What are the key legal issues affecting construction documents for data centre projects?

9 July 2019

The value of the UK’s data economy is over £70 billion and this is only set to increase.  Digital Realty’s “The Data Economy Report 2018” estimates that there is a further £50 billion of untapped potential in this part of the UK economy.

As society’s electronic data storage requirements increase, so do the requirements for data centres.  These typically large buildings are used as secure locations to house computer storage systems containing valuable electronic data.  For those engaged in the procurement of data centre projects, there are specific considerations to bear in mind when preparing the construction documents:

  • The mechanical and electrical elements of data centre projects take front and centre stage and, therefore, it is common on such projects for the main contractor to be a mechanical and electrical specialist.  Specialist mechanical and electrical contractors are increasingly gearing themselves up in order to be able to take on this role, for example, by having in place the facility to procure a performance bond from a bond provider.
  • A key issue on such projects will be whether or not the contractor is prepared to take on responsibility for the design (prepared by the client’s retained mechanical and electrical consultant) which the contractor will then develop.  The client will want this in order to create a single point of design responsibility.  If the contractor is prepared to accept this, it will need to carry out a thorough review of the design prepared by the mechanical and electrical consultant in order to minimise the risk to which the contractor might otherwise be exposed by taking on liability for such design.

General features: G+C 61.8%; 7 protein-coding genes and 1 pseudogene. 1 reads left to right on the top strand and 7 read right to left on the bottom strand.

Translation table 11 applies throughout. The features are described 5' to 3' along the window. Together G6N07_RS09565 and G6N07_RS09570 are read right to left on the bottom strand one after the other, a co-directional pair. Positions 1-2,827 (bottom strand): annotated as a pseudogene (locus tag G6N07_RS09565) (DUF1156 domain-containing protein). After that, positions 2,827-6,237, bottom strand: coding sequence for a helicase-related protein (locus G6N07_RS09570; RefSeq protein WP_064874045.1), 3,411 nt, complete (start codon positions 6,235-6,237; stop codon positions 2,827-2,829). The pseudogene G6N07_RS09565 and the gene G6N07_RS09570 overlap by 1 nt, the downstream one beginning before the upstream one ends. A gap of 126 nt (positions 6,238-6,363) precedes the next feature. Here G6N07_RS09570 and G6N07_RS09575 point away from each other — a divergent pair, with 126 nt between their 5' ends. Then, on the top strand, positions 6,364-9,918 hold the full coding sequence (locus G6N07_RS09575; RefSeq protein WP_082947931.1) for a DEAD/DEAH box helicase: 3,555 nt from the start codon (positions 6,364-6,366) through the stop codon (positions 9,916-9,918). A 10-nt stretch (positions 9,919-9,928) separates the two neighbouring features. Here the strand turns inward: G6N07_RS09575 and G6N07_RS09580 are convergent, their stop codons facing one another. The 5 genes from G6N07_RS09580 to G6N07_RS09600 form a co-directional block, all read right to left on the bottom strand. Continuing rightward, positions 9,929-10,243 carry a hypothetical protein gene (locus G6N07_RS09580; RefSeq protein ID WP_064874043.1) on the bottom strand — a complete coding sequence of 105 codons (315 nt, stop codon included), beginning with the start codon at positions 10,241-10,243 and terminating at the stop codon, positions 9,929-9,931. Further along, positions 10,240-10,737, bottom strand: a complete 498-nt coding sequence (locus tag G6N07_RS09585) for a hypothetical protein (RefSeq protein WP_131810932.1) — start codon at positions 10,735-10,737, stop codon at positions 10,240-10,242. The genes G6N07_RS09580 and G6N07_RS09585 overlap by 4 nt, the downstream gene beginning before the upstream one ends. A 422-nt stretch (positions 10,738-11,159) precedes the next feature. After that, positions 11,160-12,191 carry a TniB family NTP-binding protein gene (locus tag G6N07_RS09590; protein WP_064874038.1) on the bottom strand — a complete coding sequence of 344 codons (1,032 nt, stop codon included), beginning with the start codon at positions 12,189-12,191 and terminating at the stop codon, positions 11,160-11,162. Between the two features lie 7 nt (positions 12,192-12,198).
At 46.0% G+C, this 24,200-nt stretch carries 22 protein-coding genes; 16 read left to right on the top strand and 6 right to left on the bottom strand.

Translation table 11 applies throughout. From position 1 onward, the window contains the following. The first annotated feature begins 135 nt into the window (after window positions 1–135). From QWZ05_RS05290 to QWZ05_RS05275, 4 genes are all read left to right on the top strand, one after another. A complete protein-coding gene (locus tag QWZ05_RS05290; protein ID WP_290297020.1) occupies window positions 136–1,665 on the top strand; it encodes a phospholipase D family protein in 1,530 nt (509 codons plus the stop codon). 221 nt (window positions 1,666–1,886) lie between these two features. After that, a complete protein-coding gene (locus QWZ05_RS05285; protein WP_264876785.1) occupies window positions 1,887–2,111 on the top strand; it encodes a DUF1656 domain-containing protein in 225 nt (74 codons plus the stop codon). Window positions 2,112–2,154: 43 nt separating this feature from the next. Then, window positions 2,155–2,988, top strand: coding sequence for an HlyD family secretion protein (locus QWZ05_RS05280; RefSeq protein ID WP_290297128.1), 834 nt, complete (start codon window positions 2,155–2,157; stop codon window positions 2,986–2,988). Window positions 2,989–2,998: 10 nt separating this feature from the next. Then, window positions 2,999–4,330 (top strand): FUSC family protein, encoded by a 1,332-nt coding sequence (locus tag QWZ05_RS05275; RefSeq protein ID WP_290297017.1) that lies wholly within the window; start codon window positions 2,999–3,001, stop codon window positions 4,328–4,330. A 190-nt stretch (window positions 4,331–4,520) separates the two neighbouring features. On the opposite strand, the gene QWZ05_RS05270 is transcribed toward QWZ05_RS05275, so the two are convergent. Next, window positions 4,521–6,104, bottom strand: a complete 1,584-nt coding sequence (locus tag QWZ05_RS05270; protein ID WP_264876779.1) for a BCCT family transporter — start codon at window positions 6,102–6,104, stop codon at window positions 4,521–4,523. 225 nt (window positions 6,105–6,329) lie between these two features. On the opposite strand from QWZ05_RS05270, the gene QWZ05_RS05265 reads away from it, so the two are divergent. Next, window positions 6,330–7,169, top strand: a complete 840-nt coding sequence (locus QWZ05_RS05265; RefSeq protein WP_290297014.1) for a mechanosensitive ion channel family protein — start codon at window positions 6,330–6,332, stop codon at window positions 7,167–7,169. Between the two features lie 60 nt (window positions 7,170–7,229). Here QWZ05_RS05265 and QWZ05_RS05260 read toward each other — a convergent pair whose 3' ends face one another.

• The pre-ordering of major items of plant will usually be necessary and a modular approach is not uncommon in order to allow the project to be deployed more quickly.  Therefore, the client needs to give consideration to advance payment bonds (to guarantee the payment against the contractor becoming insolvent) and/or vesting certificates (in order to vest the client’s ownership of the module so that it is easier to recover the module in the event that the contractor becomes insolvent before the module has been delivered to site).
  • Full testing and commissioning of the systems ahead of practical completion will also be critical.

If you are procuring or being engaged as a contractor to procure data centre projects, please do contact one of our Construction and Engineering Lawyers to review your contracts.  

Share insightLinkedIn Twitter Facebook Email to a friend Print

Email this page to a friend

We welcome views and opinions about the issues raised in this blog. Should you require specific advice in relation to personal circumstances, please use the form on the contact page.

Leave a comment

You may also be interested in:

Skip to content Home About Us Insights Services Contact Accessibility